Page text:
Even in his earliest works, Luciano Fabro (born 1936, Turin) was already dealing with fundamental Arte Povera themes such as the contrast between the man-made and nature, and the bringing together of organic and inorganic materials.
He uses a diversity of media, sometimes in combination with performance, to examine a range of themes. Cloth, bed-sheets, garments and newspaper are often employed, for example, to look at aspects of the everyday, including domestic labour. Equally important are the flowing, sculptural qualities of these materials. His series of Habitats – human-scaled structures and architectural interventions – explore our perceptual experience and relationship with others. Similar themes are investigated through his use of mirrors.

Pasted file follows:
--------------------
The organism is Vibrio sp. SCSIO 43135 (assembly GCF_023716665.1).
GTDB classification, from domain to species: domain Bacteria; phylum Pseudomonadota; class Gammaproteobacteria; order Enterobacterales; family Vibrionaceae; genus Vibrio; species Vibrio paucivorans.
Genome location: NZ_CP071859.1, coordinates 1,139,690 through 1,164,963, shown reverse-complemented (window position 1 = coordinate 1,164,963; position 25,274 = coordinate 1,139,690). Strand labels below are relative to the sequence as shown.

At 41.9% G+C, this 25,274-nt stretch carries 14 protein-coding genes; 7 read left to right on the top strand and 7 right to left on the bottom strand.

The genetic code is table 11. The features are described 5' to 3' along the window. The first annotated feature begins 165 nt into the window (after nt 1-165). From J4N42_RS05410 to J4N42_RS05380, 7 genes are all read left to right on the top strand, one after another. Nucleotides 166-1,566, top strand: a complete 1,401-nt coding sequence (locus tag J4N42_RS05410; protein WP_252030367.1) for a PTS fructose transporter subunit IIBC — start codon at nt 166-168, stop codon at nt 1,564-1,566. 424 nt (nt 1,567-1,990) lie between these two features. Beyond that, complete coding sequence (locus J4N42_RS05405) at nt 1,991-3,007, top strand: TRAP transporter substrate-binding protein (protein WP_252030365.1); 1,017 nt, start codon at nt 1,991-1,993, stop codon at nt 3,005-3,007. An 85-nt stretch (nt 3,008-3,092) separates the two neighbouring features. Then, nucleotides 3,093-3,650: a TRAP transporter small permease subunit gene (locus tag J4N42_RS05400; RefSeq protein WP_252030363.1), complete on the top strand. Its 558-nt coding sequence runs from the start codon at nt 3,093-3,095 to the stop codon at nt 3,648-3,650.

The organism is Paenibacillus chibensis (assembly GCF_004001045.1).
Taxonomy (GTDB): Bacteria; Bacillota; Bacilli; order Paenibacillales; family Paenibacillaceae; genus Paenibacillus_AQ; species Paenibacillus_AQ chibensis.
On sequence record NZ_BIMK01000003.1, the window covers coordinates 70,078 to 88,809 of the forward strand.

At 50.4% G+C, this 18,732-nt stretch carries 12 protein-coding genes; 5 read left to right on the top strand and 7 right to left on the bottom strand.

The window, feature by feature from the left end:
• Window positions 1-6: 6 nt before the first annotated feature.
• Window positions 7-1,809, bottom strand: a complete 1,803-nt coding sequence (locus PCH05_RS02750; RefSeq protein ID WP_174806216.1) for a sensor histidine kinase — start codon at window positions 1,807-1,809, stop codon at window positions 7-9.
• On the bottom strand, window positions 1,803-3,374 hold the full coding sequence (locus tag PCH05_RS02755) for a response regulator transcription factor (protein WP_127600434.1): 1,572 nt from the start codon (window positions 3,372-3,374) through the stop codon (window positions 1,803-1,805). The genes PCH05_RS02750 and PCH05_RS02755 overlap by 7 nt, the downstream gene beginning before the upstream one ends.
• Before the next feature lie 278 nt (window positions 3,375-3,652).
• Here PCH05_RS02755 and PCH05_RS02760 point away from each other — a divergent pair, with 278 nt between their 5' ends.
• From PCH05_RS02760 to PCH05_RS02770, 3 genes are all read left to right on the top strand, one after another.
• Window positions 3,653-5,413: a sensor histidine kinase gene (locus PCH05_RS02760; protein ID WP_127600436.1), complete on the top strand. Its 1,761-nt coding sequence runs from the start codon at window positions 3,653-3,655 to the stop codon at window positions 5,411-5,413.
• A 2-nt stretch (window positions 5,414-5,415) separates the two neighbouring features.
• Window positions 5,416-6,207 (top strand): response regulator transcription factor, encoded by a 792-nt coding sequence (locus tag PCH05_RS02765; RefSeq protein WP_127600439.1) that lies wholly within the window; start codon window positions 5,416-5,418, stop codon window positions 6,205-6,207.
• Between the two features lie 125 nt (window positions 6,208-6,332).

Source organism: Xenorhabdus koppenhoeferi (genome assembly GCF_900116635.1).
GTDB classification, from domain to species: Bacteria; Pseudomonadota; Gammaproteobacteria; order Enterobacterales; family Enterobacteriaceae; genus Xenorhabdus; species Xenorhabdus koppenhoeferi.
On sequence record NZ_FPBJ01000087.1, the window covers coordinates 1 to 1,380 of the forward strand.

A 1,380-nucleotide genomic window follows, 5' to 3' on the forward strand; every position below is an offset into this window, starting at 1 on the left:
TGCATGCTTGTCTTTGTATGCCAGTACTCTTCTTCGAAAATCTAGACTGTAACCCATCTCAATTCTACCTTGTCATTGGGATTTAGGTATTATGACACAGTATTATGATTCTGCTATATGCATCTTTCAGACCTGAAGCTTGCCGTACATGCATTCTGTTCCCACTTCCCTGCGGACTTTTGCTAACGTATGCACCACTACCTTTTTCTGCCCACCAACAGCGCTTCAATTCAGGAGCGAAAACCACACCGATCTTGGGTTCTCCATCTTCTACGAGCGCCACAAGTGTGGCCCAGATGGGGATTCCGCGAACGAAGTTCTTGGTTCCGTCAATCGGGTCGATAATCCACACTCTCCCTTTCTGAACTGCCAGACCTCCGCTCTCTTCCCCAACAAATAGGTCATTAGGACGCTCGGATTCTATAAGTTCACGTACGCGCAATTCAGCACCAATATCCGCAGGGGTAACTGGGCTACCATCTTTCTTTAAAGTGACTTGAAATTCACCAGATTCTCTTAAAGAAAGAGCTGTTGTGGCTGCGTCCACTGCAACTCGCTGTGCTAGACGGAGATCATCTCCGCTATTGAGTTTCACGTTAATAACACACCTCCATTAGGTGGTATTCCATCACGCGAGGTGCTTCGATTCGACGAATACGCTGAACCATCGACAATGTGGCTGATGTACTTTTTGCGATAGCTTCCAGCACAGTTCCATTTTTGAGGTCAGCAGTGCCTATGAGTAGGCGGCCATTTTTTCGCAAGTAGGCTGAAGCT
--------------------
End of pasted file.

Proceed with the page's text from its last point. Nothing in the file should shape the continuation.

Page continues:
In 1968, Fabro began his series of Feet. These resemble the paws and claws of strange animals or birds, topped by long tubes of fine silk fabrics suggesting legs. Made in sumptuous materials such as carved marble, polished bronze, or hand-blown glass, they refute a simplistic interpretation of Arte Povera as an art of poor materials. Since Fabro wanted to reassert the importance of crafts-manship (traditionally deemed low art) and sensuousness in art, he found these rich materials highly appropriate. In the same year, he began another series of sculptures portraying the familiar shape of Italy in different materials such as fur, gold, glass chips or lead. The use of an easily recognisable shape in these works allowed for a full concentration on their texture and tactility.